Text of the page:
Energy Vault—Storing Energy by Stacking Concrete Blocks

Pumped storage hydroelectric power is a mature technology for storing excess electrical power from generating plants at times of low demand and then releasing it back to the grid when demand is high, allowing base load generation to run at maximum efficiency and avoiding the need to start expensive intermittent “peaking” plants at times of high load. The first such facility was built in Switzerland in 1907, and a total of more than 100 gigawatts of capacity is installed worldwide today. Pumped storage provides a means of banking energy from intermittent sources of power such as wind and solar energy and using it as more of a base load source than otherwise would be possible.

A pumped storage plant usually requires two things: a mountain and abundant water, and so it’s not surprising that Switzerland leads the world in deploying the technology, with 32.6% of total generating capacity coming from pumped storage (neighbouring Austria is second, at 18.7%). In the U.S., the number is just 2.1%. But what if you don’t have mountains, or water?

A Swiss company, Energy Vault, is developing a system to store and release energy by stacking and unstacking concrete blocks massing around 35 tonnes each. The demonstration unit in Arbedo-Castione, Switzerland has a capacity of 18 megawatt hours and output power of 5 megawatts. Commercial units under design scale to 500 megawatt hours.

As crazy as this sounds, the company claims it is 85% efficient (energy out compared to energy in), while typical pumped storage hydro plants are around 75% efficient.

Of course, they are going public in the U.S. via a SPAC.




Hmmm! When is stored energy an explosive? For example, nuclear aficionados love to point out that many more human beings have died due to the accidental release of the stored energy in hydro-power plants than in accidents at nuclear power plants.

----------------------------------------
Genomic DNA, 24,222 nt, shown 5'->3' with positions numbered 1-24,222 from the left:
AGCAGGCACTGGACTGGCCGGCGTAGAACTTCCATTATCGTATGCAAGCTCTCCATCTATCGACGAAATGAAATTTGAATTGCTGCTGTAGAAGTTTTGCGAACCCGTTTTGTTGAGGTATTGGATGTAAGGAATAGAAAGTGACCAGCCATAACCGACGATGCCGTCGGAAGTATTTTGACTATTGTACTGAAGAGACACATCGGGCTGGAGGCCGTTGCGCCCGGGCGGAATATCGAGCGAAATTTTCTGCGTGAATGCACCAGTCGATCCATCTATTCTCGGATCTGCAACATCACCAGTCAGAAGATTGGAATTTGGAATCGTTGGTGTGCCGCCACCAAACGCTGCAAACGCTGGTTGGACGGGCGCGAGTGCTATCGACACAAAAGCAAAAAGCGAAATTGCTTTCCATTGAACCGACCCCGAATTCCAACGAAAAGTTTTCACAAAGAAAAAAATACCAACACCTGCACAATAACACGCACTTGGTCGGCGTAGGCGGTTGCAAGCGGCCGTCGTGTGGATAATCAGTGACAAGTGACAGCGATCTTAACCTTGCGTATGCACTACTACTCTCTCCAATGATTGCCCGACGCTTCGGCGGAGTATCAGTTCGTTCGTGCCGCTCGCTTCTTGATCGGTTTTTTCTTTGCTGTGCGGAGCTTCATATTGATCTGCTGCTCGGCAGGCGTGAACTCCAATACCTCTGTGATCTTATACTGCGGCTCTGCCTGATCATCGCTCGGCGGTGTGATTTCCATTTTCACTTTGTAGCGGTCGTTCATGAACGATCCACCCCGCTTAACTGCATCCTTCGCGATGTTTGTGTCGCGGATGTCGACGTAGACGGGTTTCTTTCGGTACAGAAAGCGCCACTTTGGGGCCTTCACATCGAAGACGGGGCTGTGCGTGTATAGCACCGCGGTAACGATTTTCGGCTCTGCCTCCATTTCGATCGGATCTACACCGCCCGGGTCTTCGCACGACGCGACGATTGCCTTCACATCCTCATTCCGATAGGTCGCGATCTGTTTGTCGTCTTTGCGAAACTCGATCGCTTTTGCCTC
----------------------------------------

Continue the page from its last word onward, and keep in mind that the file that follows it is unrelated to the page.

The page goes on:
More seriously – system boundaries! Aficionados of “renewable power” tend to ignore what it takes to build whatever system they are proposing. Making a vast number of 35 ton concrete blocks is going to release a massive amount of CO2, as is manufacturing the steel for the structure and the wire cables (which will need to be replaced regularly). That needs a lot of fossil fuels.

That said, the Edinburgh project involving a massive weight installed in an abandoned vertical mine shaft sounds like a really neat idea. Like it!

Another issue that often eludes the enthusiasts is that economic large-scale power storage offers a major potential to improve the efficiency of regular nuclear, gas, coal power stations. If those stations can be run at constant output instead of having to continuously vary power production with power demand (with the energy storage system handling the diurnal swings), the cost of power from regular sources will go down – leaving the “renewables” further behind in the race for economic competitiveness.


This has been almost the entire rationale for pumped storage over its history. Switzerland had very little intermittent energy sources over the period its infrastructure was being built, and pumped storage was a way to optimise use of base load generation and avoid expensive peaking sources.


That was a particularly ingenious solution for that epoch - i.e. in an increasingly-industrializing society and before the era of worship of the ‘environment’. Just ingenious, sensible and economically prudent.